We can't as art teachers allow a compromise too great in our inclusion of
these many-faceted aspects of art. I don't know how many people feel a bit
of pressure to sanitize artistic expression among students beyond the
standards of avoiding sex, drugs and cigarettes. It would be a shame if
political subjects were to unconsiously become off-limits out of a desire
for self-preservation (that exists in all of us). Yes, the Raft of the
Medusa would never have been painted, nor Guernica, and Kathe Kollowitz and
Daumier might never have produced at all. We have to have courage in this
and so many aspects of life.
Very glad to hear about Paige. All one needs to do is travel to know,
without a doubt, how important art is to the world. My 17 year old daughter
is in Italy right now and after seeing Rome, Venice, Milan, Assisi, the
Vatican and staying in Lombardy, Recanti, and the Italian Alps I believe
she will have an entirely new impression of "culture" - a word that can
become meaningless through over-use and thin supply. Of course the members
of artsednet live all over the place, but for my family in a part of
Florida that is extremely car oriented and covered with pavement and
tourist sites of a lower form (with so much of history obliterated) ... the
contrast between our area and Italy is quite stark.
> [Original Message]
> From: <Nnaell@aol.com>
> To: ArtsEdNet Talk <email@example.com>
> Date: 7/31/2004 11:30:17 AM
> Subject: the political debate and art
> It is not surprising that not many folk were unwilling to engage in the
> political debate here on the list. In the past...when political thread
> brought up...it has been difficult to discuss it in this forum because it
> apparent that many do not know how to debate their beliefs without
> down other's throats. I personally feel very censored on this
> just w/regard to political beliefs.
> However, what I will say...is that as educators...it is important to
> in the political debate for many reasons.
> #1....as someone mentioned many artists we celebrate were the political
> activists of their time...artists who created artwork that celebrated
> made social commentary on the horrors of war or the injustices of society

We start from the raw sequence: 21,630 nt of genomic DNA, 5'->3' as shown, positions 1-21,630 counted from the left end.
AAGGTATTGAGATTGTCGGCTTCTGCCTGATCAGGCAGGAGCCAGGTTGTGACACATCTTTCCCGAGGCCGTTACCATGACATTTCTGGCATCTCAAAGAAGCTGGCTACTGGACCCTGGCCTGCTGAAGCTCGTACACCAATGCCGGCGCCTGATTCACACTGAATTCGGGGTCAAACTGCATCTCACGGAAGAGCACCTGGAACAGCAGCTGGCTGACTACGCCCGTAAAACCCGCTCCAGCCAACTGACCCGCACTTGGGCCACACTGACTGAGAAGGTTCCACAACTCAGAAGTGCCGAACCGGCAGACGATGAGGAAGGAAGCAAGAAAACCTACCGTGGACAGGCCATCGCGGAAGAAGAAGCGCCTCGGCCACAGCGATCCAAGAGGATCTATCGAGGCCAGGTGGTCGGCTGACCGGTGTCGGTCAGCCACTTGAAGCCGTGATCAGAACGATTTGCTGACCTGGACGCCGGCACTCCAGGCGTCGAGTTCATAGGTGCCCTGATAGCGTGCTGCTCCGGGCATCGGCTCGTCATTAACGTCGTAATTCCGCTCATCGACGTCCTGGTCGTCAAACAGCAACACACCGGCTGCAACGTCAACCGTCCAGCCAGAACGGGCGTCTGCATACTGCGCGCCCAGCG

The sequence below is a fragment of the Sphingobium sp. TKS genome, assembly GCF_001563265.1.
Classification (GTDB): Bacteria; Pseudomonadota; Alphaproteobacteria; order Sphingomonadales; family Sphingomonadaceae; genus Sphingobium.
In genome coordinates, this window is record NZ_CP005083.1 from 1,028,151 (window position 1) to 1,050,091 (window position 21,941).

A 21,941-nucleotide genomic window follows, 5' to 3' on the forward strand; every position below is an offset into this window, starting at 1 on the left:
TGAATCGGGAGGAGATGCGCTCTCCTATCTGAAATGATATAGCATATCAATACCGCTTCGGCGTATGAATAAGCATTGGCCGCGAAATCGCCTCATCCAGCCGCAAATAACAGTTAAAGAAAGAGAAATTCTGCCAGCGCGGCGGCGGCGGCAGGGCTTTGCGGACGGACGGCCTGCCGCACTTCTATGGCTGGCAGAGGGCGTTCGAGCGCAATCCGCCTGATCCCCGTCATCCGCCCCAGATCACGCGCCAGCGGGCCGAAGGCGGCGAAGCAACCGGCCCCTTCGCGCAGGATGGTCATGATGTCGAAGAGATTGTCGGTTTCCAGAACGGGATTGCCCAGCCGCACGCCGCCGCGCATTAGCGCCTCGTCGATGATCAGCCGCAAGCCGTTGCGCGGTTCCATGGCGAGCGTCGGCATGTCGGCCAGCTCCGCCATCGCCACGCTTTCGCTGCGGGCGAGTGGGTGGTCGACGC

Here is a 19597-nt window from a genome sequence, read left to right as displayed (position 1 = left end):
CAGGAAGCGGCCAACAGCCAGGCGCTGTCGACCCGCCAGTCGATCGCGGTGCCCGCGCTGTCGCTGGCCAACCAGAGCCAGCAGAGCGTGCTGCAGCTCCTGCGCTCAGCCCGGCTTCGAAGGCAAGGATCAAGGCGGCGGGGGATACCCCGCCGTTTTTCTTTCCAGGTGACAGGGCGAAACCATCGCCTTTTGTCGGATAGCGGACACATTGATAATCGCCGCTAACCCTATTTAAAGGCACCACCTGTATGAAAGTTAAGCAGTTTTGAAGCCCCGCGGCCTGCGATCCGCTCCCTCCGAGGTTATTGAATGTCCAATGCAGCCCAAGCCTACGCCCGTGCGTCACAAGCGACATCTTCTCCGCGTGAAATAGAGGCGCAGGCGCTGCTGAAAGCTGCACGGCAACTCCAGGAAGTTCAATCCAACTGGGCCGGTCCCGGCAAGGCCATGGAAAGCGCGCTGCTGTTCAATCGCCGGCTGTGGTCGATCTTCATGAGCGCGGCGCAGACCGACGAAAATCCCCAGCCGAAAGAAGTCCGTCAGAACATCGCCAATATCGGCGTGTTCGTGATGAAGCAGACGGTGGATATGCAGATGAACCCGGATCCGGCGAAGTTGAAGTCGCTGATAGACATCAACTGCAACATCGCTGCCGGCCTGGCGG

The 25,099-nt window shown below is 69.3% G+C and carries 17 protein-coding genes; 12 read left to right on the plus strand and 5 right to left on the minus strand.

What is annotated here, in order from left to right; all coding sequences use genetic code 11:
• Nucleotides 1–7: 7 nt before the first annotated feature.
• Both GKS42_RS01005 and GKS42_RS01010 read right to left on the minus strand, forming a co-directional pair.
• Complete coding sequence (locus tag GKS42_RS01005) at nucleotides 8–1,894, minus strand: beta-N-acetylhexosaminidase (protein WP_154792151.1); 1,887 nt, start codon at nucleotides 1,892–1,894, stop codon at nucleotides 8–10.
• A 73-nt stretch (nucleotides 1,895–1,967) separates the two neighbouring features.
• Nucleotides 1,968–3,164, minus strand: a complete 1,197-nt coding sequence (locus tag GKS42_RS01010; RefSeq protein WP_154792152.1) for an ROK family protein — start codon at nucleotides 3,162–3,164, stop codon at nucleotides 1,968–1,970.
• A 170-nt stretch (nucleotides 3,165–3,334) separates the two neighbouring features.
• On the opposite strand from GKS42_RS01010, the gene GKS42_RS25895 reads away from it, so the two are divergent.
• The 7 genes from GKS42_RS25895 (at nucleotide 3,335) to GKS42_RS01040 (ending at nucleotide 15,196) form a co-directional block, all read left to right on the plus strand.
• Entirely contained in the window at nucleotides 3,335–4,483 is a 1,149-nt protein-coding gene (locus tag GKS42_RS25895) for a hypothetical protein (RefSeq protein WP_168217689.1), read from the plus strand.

> #2. as evidenced by current legislation, as educators we must be
> about legislation that effects our curriculum, our budgets, our
> requirments. our classroom sizes, the number of classes we teach a day,
> number of days we work a year, etc. all affected by who is in office,
> the power, who writes the check
> #3 As artistis....we must continue the debate about who has the right to
> choose what art we view, what is art and should/can content of art be
> It is interesting the the current secretary of education, Paige, recently
> send a letter to every superintendent in the United States, telling them
> the importance of arts education. You see...he had been out in the
> discovered that because of NCLB...the arts and arts educaton programs
> being cut in favor of more language arts and math. As NCLB states the
arts as a
> core discipline he was surprised and disturbed...of course it amazes me
> took him 3 years to catch on...as we have been feeling the ripple effects
> for 3 years now.
> So...that is my .02 on the political debate in this forum. I used to be
> someone who felt that I would always be taken care of and trusted my
> officials to be educated and to do the things that would benefit society
> whole...but I have learned my lesson the hard way.
> No matter your political bent....educate yourselves, vote and encourage
> others to vote...especially you high school teachers who have an
> educate the first wave.